Catholics have no musical taste.
That has, of course, been apparent since January of 2006, when this article appeared. A whole history of stunning, beautiful liturgical music, and Catholics voted for this?
Seriously. "On Eagle's Wings" is, at least allegedly, the Catholics' favorite hymn, beating out such gems as "Holy God, We Praise Thy Name," "Ave Maria," "Panis Angelicus," and "Tantum Ergo." That it also beat out such hip tunes as "Here I Am, Lord," and "Be Not Afraid" is of small comfort, since those two songs placed second and third, respectively, far above the older, more venerable Catholic songs, particularly those sung in Latin.
Before I joined our parish choir I used to "vote with my voice," in a manner of speaking, when songs I consider tasteless modern musical dreck would be scheduled. Since I seldom sang the Communion hymns anyway, preferring to spend the time after Communion in quiet prayer, I missed a lot of the worst offenders; but I still sometimes would hear the song announced for the Offertory and would sigh, and leave the hymnbook in the pew. My daughters grew up following my lead, and thus sang few of the truly unfortunate hymns penned in the decades following the Second Vatican Council.
When we joined the choir I realized that I'd have to sing all of those songs. Choking back my distaste for them, doing my musical best despite my utter disdain for most of these ditties, trying to forget the clever parodies I've read of their lyrics, I've sung them, figuring that it's an act of penance for me and that better music will eventually be preferred to this awful stuff. I haven't had to worry about learning most of them, either--no one can forget tunes that have all the musical staying power of "The Itsy-Bitsy Spider" or the theme song from Gilligan's Island.
What I have, on occasion, forgotten is that my girls don't know these songs. Thanks to Mom's vocal boycott of these misbegotten musical monstrosities, thanks to the fact that they've never attended a diocesan Catholic school and had to attend school Masses replete with the simplest and most simpering of these auricular assailants, they don't know the vast majority of the exemplars of the "rich musical heritage" of the last forty or fifty years. Which is something for which I should thank God on my knees, but it does occasionally make my children's puzzled glances from the choir loft as we launch into "One Bread, One Body" or some such tune seem pretty amazing, not only to me, but to anyone else among the choir who notices that my children are completely unfamiliar with these "favorites."
And this Sunday, we sang "On Eagle's Wings" as the Communion hymn.
My older two daughters picked it up pretty quickly. It's not an especially challenging hymn. But my youngest wasn't really sure about it, and stayed pretty quiet at my side for the whole thing--not really a problem, since she's sometimes a bit tentative even when she knows a song fairly well, but I could tell she didn't recognize the song at all.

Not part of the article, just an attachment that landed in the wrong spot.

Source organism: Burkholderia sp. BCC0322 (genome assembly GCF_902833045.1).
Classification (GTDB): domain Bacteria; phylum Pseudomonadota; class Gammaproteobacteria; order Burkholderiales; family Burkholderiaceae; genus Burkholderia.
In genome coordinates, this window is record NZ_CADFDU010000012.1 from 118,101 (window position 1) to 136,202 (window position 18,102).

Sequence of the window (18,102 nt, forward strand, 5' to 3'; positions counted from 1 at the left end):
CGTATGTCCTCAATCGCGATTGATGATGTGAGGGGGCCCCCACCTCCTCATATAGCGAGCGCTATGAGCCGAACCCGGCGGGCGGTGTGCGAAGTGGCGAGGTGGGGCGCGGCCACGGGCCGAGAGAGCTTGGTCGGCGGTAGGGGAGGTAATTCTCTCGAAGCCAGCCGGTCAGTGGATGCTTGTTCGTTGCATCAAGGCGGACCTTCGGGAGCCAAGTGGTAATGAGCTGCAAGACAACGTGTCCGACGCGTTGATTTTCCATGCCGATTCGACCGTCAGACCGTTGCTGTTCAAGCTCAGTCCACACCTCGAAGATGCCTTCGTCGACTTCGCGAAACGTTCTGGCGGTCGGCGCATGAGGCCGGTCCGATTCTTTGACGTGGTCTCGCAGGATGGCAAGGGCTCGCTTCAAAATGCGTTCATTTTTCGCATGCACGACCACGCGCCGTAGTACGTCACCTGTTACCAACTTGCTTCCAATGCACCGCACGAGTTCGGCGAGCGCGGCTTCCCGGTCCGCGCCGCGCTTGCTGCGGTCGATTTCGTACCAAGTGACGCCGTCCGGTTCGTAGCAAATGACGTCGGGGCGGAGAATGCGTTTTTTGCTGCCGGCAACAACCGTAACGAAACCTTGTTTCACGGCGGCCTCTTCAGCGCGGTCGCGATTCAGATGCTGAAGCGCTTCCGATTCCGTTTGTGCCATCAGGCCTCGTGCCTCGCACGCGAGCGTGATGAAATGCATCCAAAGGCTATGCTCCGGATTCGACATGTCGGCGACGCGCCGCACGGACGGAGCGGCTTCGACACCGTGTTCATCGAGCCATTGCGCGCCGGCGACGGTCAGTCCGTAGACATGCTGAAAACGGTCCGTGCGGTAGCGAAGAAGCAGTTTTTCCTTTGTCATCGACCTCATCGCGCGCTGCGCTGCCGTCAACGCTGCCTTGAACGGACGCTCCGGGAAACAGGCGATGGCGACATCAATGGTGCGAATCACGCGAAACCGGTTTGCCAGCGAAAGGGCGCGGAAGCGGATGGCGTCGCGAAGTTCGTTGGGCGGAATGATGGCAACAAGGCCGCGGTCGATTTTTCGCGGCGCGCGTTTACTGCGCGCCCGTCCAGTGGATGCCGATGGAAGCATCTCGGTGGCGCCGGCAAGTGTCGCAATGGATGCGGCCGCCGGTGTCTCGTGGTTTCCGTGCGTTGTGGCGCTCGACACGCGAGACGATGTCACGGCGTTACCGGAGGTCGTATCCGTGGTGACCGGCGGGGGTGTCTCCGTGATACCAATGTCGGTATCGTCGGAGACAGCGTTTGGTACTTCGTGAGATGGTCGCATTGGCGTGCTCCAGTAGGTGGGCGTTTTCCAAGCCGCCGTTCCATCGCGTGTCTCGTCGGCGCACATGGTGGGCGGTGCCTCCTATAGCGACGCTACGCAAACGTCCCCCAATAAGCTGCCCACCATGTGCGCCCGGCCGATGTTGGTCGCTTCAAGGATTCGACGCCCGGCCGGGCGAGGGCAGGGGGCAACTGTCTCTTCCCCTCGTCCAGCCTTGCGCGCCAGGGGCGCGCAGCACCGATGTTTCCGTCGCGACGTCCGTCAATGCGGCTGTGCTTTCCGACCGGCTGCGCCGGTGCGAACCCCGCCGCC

Later Sunday evening, I asked her about it. She admitted that she hadn't heard it, and didn't know it, and so hadn't sung much of it, though she'd read the words and tried to follow along.
"What did you think of it?" I asked curiously, though perhaps a bit unfairly since they all know how Mom feels about most of this stuff.
"I kind of liked it," she admitted, pausing for a moment. "It reminded me of The Hobbit."
I looked at her for a moment, confused. I knew she'd just finished reading The Hobbit and had enjoyed it tremendously, but why on earth would that book remind her of... "Of course!" I cried, laughing suddenly. "The Eagles!"
"The clouds were torn by the wind, and a red sunset slashed the West. Seeing the sudden gleam in the gloom Bilbo looked round. He gave a great cry: he had seen a sight that made his heart leap, dark shapes small yet majestic against the distant glow.
"'The Eagles! The Eagles!" he shouted. "The Eagles are coming!'" (The Hobbit, J.R.R. Tolkien)
I smiled at my youngest daughter. I've read Tolkien repeatedly for years, and never associated the rescue of Bilbo and his companions with Psalm 91 before she made the connection, all with the help of "On Eagle's Wings."
Sure, it's not well written. Sure, the music is simplistic yet just difficult enough to make congregational singing conveniently impossible, or at least painfully discordant. Sure, it tends to be called "The Youhoo Song" owing to its difficult first phrase, "You who dwell...etc." which begins on a note approximately 93% of human beings are incapable of striking correctly on the first try.
But if "On Eagle's Wings" can inspire a complex literary/biblical connection like the one my daughter noticed, well, I may just have to accord it a tiny measure of grudging respect.
Update: While juggling multiple links for this post I inadvertently posted the link to the book of Psalms instead of the CNS news article about Catholics' favorite music at the top of this post. The link has now been fixed, and should make a whole lot more sense! :)